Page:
Should I Wait to Take My Social Security Benefits?
Most people know their full retirement age (FRA) – the Social Security age at which they can receive their full Social Security benefit. For most people retiring today, their FRA is 66. And, most people also know that they can take reduced benefits as early as age 62. But very few people know that if they delay their retirement they can effectively earn an 8 percent annual return on their available benefits. That’s based on the Delayed Retirement Credits (DRCs) earned each year you delay your Social Security benefits.
Think about that. Where else can you earn a guaranteed 8 percent on your money? To understand the overall impact it can have on your total Social Security benefits, consider the following example:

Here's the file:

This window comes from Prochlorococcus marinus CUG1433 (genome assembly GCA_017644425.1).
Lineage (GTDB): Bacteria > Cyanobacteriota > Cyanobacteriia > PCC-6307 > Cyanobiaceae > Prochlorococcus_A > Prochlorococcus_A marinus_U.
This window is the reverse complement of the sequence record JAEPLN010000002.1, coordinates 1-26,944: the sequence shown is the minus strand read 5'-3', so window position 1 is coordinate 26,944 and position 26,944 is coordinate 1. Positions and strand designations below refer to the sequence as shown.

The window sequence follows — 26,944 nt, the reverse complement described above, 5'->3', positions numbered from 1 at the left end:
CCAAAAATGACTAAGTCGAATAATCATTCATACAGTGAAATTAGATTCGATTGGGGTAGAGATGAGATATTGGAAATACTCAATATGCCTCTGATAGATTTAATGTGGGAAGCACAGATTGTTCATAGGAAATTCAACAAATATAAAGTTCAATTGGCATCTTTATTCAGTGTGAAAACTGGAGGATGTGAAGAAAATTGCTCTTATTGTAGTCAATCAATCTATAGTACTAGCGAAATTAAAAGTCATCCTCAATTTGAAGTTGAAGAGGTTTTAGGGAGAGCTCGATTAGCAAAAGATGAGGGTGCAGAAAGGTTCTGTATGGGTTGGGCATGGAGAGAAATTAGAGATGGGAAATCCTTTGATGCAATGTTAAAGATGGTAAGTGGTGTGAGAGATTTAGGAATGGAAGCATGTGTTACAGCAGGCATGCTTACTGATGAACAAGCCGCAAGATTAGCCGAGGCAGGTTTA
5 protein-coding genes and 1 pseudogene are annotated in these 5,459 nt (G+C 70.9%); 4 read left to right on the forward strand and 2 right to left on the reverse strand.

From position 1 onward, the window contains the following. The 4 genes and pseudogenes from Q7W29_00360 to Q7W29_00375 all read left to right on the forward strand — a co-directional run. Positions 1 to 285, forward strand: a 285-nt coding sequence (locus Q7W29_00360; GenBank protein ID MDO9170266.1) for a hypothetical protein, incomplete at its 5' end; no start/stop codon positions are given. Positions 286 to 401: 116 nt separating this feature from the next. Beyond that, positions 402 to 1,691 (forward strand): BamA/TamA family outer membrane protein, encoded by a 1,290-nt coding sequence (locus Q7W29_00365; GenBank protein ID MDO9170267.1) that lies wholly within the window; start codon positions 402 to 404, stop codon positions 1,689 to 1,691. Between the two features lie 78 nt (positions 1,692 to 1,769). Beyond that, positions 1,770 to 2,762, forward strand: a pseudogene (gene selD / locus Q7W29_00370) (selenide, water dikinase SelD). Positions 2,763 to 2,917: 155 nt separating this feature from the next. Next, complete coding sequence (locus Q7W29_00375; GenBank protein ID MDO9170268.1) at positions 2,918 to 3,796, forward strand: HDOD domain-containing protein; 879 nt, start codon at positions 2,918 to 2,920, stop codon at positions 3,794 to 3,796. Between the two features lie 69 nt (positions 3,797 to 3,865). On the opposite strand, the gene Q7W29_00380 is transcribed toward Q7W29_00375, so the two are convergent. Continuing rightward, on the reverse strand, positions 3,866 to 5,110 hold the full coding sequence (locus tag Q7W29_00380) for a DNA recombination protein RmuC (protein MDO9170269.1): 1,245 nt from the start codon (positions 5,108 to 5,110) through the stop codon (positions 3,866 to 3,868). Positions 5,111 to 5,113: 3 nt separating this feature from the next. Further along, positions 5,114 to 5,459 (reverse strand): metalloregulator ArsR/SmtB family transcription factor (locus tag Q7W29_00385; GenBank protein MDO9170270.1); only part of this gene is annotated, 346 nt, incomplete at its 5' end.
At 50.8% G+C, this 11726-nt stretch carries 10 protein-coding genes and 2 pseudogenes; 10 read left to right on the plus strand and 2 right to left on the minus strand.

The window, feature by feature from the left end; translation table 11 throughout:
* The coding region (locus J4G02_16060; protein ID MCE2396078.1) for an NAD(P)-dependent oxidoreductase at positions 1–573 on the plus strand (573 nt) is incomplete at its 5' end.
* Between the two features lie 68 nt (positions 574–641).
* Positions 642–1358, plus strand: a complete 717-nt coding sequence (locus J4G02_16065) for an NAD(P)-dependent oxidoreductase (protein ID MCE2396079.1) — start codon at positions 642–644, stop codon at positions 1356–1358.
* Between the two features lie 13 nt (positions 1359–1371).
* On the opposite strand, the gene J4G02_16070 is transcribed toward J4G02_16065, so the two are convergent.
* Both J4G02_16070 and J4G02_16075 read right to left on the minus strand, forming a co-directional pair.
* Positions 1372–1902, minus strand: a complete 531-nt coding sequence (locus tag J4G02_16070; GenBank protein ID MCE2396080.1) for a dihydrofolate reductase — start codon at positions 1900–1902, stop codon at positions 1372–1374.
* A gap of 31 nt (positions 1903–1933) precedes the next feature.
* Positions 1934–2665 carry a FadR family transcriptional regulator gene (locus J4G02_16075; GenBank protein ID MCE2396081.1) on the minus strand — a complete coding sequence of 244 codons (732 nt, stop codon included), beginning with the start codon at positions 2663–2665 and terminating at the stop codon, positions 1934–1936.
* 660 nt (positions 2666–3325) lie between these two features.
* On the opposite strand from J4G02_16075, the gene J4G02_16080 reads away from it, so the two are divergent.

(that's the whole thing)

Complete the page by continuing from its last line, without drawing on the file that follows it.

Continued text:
- Mr. Jones is eligible for a Primary Insurance Amount (PIA) of $2,000 or $24,000 per year at age 66 (FRA).
- If he were able to wait until his Social Security age 70, his annual benefit would increase to $31, 680. Although this increase in retirement benefits won’t affect the Spousal Retirement Benefits, it will apply to a Surviving Spouse’s Benefit.
- In cumulative terms, Mr. Jones would increase his total benefits from $378,000 received by his life expectancy age of 82 to $411,000.